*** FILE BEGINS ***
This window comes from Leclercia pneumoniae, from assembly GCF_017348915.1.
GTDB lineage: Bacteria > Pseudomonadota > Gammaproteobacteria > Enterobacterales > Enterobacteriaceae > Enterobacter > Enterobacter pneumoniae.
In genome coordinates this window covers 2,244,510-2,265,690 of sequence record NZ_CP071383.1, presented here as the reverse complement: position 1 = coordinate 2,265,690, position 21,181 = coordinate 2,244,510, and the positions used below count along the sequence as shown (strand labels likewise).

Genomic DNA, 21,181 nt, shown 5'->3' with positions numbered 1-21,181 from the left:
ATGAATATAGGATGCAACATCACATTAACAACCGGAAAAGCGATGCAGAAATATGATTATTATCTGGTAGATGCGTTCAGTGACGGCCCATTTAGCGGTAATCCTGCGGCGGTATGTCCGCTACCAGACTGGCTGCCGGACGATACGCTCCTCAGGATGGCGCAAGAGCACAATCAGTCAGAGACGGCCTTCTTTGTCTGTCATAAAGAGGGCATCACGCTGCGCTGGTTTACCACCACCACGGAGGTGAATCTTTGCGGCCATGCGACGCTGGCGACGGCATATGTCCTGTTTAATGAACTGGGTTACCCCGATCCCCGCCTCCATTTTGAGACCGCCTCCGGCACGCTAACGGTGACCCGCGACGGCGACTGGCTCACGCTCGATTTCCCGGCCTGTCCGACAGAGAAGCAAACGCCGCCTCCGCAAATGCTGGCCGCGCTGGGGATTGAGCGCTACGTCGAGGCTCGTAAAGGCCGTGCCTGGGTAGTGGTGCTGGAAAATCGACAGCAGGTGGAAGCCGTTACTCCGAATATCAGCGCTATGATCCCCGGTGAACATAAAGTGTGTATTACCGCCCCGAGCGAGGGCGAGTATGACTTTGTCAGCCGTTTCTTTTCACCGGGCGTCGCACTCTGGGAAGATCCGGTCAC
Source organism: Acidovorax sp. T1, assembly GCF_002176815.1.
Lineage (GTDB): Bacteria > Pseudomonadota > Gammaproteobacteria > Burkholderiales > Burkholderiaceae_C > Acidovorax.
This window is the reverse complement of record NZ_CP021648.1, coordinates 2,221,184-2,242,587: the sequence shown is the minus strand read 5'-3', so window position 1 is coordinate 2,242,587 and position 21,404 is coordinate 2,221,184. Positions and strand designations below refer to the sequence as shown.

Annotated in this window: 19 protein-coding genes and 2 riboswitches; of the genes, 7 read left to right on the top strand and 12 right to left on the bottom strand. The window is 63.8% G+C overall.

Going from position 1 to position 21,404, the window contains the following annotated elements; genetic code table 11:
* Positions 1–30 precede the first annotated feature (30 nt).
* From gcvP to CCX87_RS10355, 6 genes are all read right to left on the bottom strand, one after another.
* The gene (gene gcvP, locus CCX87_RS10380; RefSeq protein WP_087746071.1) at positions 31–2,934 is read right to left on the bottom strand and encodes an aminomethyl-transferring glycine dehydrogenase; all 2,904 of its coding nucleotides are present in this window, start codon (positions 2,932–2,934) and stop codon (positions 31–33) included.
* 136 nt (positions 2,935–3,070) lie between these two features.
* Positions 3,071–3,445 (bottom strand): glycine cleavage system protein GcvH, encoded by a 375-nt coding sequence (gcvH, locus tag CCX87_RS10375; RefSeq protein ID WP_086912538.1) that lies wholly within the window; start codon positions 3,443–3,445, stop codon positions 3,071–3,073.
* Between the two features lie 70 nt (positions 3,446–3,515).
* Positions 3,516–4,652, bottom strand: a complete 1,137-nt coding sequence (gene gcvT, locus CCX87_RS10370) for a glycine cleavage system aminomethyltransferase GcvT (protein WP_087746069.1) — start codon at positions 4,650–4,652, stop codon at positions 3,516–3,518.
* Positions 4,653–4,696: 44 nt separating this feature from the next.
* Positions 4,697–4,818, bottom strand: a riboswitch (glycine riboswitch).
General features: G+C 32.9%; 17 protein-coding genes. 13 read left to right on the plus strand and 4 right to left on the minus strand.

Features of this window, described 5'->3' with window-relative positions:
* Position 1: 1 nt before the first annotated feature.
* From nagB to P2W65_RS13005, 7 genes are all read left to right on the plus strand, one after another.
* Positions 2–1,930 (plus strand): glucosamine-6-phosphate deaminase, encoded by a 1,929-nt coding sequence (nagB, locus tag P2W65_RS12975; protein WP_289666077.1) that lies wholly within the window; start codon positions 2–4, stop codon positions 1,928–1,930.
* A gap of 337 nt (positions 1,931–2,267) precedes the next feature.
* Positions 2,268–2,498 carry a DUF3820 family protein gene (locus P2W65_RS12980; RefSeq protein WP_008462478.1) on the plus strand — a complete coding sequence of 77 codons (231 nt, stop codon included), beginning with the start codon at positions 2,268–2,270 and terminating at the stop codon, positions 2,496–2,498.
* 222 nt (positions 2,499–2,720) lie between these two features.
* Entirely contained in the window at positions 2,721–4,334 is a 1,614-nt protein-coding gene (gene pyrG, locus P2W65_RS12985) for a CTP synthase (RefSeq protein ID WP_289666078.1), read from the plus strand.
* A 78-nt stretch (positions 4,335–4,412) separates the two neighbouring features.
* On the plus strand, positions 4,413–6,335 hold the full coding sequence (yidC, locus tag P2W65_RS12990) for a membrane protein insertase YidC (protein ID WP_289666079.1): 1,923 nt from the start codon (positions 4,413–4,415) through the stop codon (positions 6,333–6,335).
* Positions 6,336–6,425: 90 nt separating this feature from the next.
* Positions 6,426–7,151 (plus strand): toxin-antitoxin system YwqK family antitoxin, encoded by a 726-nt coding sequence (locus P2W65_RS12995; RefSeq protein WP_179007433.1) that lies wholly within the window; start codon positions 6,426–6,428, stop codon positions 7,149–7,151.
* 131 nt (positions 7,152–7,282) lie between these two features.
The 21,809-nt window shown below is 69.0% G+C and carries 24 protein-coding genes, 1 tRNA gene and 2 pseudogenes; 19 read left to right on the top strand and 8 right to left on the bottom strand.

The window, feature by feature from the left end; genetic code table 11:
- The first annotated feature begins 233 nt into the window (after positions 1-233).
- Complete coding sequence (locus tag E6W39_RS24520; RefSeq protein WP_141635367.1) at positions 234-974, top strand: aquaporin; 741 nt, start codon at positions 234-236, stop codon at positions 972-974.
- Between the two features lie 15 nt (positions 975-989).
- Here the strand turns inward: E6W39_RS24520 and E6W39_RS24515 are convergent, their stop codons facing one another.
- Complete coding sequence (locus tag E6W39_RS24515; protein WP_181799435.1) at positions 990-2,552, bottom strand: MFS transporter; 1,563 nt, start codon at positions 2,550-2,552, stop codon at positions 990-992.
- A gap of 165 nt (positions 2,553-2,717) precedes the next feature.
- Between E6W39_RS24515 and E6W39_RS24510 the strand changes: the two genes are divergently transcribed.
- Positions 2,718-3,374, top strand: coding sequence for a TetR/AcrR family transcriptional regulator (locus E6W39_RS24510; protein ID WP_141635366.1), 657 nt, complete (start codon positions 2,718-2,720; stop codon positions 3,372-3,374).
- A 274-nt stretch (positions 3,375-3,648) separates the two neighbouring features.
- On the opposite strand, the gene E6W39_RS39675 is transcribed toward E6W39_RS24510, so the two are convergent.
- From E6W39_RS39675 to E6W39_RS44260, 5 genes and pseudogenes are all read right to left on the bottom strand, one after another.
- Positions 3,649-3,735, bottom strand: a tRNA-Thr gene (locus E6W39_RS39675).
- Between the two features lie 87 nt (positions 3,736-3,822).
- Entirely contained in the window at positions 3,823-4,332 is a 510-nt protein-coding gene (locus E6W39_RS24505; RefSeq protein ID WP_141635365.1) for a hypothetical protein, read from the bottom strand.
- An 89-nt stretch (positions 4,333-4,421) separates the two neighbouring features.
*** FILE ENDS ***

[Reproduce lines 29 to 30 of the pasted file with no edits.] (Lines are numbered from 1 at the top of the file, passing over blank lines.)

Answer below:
* A 78-nt stretch (positions 4,335–4,412) separates the two neighbouring features.
* On the plus strand, positions 4,413–6,335 hold the full coding sequence (yidC, locus tag P2W65_RS12990) for a membrane protein insertase YidC (protein ID WP_289666079.1): 1,923 nt from the start codon (positions 4,413–4,415) through the stop codon (positions 6,333–6,335).